Father mourns loss of 6-year-old killed by gunman at Gilroy Garlic Festival; man’s wife and mother also shot

GILROY, California - Stephen Romero, 6, was among those killed during the shooting in Gilroy, California.

Stephen's father, Alberto Romero, told the Mercury News newspaper that he was at home when his wife called to say she, her mother their son had been shot at the annual Gilroy Garlic Festival.
"I couldn't believe what was happening, that what she was saying was a lie, maybe I was dreaming," he said.
The dad went to a hospital to see his son.

"They told me he was in critical condition and that they were working on him," he said. "Five minutes later they told me he was dead."

"My thoughts and prayers are with the families of those who (lost) their lives, and those recovering in the hospital. I am deeply saddened by the news of Stephen Romero. I pray that God will grant his family strength. My most sincere condolences. I will keep your family close in my thoughts and prayers in the coming weeks as you are going through your process of grieving," Gilroy City Councilmember Fred Tovar. said in a statement on Sunday night.

Stephen's grandmother, Maribel Romero, told CNN affiliate KGO-TV that Stephen had already been declared dead by the time she reached the hospital.

"I just hope there is justice and they catch the last person or the other person and that there's justice. I want justice for my grandson," Romero told KGO-TV.

Romero said her daughter-in-law and Stephen's other grandmother were also shot and hospitalized.

A gunman cut through a fence to avoid security and opened fire at Northern California's popular Gilroy Garlic Festival, killing three and wounding at least 15 before police fatally shot him as terrified people and performers ran for cover.

Gilroy Police Chief Scot Smithee said the gunman was armed with a rifle and sneaked in through a fence that borders a parking lot next to a creek. He appeared to randomly target people when he opened fire just after 5:30 p.m. Sunday, the conclusion of the three-day festival that attracts more than 100,000 people to the city known as the "Garlic Capital of the World."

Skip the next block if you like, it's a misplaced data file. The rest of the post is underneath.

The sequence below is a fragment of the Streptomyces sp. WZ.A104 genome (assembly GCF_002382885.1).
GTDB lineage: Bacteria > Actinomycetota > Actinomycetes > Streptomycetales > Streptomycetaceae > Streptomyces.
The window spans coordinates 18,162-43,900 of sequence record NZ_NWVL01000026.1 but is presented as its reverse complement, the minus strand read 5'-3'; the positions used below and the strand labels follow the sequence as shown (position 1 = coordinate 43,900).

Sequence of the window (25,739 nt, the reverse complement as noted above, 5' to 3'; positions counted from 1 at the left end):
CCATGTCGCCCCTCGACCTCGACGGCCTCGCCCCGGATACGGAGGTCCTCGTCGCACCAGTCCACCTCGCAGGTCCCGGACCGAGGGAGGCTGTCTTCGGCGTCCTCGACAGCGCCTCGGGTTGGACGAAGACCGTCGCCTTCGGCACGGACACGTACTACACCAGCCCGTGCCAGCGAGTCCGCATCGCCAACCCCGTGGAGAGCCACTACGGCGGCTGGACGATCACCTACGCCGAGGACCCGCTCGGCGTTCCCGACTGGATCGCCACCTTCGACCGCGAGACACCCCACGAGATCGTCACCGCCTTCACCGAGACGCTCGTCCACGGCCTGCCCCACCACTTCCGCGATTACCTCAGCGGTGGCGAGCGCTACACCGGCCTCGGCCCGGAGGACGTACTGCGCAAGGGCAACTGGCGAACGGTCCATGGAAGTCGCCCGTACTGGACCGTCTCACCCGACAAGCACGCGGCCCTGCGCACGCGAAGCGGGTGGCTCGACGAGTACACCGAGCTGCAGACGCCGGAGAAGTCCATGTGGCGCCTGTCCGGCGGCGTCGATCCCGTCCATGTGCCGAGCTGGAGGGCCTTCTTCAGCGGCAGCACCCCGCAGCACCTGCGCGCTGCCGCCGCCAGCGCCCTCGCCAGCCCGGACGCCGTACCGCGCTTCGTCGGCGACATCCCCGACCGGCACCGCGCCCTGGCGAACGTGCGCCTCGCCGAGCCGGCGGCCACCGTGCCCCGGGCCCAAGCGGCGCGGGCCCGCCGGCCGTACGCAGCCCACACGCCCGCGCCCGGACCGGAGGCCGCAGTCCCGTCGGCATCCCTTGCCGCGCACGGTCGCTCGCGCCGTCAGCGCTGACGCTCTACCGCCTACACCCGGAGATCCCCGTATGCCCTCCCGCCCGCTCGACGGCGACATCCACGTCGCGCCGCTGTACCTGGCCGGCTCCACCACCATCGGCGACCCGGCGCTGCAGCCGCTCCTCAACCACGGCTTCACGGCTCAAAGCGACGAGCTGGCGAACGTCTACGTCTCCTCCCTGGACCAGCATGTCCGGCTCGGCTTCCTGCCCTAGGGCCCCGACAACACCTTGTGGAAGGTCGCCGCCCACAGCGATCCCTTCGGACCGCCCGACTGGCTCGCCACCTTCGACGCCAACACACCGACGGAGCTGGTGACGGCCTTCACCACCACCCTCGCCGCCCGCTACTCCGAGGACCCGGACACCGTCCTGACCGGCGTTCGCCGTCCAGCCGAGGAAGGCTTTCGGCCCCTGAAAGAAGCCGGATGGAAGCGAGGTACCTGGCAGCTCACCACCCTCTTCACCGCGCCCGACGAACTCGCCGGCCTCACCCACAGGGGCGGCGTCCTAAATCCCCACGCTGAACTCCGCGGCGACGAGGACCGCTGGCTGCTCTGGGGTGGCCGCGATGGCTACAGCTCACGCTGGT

Police responded within a minute, engaged the suspect and killed him, Smithee said.

Some witnesses reported a second suspect, Smithee said, but it was unclear whether that person was armed or simply provided assistance. A manhunt continued late into the night.

Smithee called the scene at the festival a "nightmare you hope you never have to live."

The wounded were taken to multiple hospitals, and their conditions ranged from fair to critical, with some in surgery Sunday night. At least five were treated and released.

Security is tight — festival-goers pass through metal detectors and their bags are searched.

On Sunday, the band TinMan was starting an encore with the song "We're an American Band" when the shooting started.

Singer Jack van Breen said he saw a man wearing a green shirt and grayish handkerchief around his neck fire into the food area with what looked like an assault rifle. Van Breen and other members of the band dove under the stage.

Van Breen, from nearby Santa Clara, said he heard someone shout: "Why are you doing this?" and the reply: "Because I'm really angry."

Their audience began screaming and running, and the five members of TinMan and others dove under the stage.

Van Breen's bandmate, Vlad Malinovsky of Walnut Creek, California, said he heard a lot of shots and then it stopped. Later, law enforcement came by and told the band members and others hiding with them to come out with their hands up.

Taylor Jackson was working at a booth drawing caricatures of festival-goers when she heard gunfire, saw people running and "ran for the hills." She said her boss ran in the opposite direction. Several hours later, Jackson was at a reunification center trying to get information on her whereabouts.

Donna Carlson of Reno, Nevada, was helping a friend at a jewelry booth when "all of a sudden it was pop, pop, pop. And I said, 'I sure hope that's fireworks.'" She got on her hands and knees and hid behind a table until police told her it was safe to leave.

In a tweet, California Gov. Gavin Newsom called the bloodshed "nothing short of horrific" and expressed appreciation for the police response. President Donald Trump tweeted before authorities confirmed the gunman was dead and urged people to "be careful and safe!"

Video posted to social media showed people running in terror as shots rang out.

Evenny Reyes of Gilroy, 13, told the Mercury News that she spent the day at the festival with her friends and relatives.

"We were just leaving and we saw a guy with a bandanna wrapped around his leg because he got shot. And there were people on the ground, crying," Reyes said. "There was a little kid hurt on the ground. People were throwing tables and cutting fences to get out."

Reyes said that she didn't run at first because the gunshots sounded like fireworks.

"It started going for five minutes, maybe three. It was like the movies — everyone was crying, people were screaming," she said.

Smithee said the festival is a source of pride for the community and that thousands donate their time to make it a success.

"It's incredibly sad and disheartening that an event that does so much good for our community has to suffer from a tragedy like this," he said.

Continuing coverage here.

Notice: you are using an outdated browser. Microsoft does not recommend using IE as your default browser. Some features on this website, like video and images, might not work properly. For the best experience, please upgrade your browser.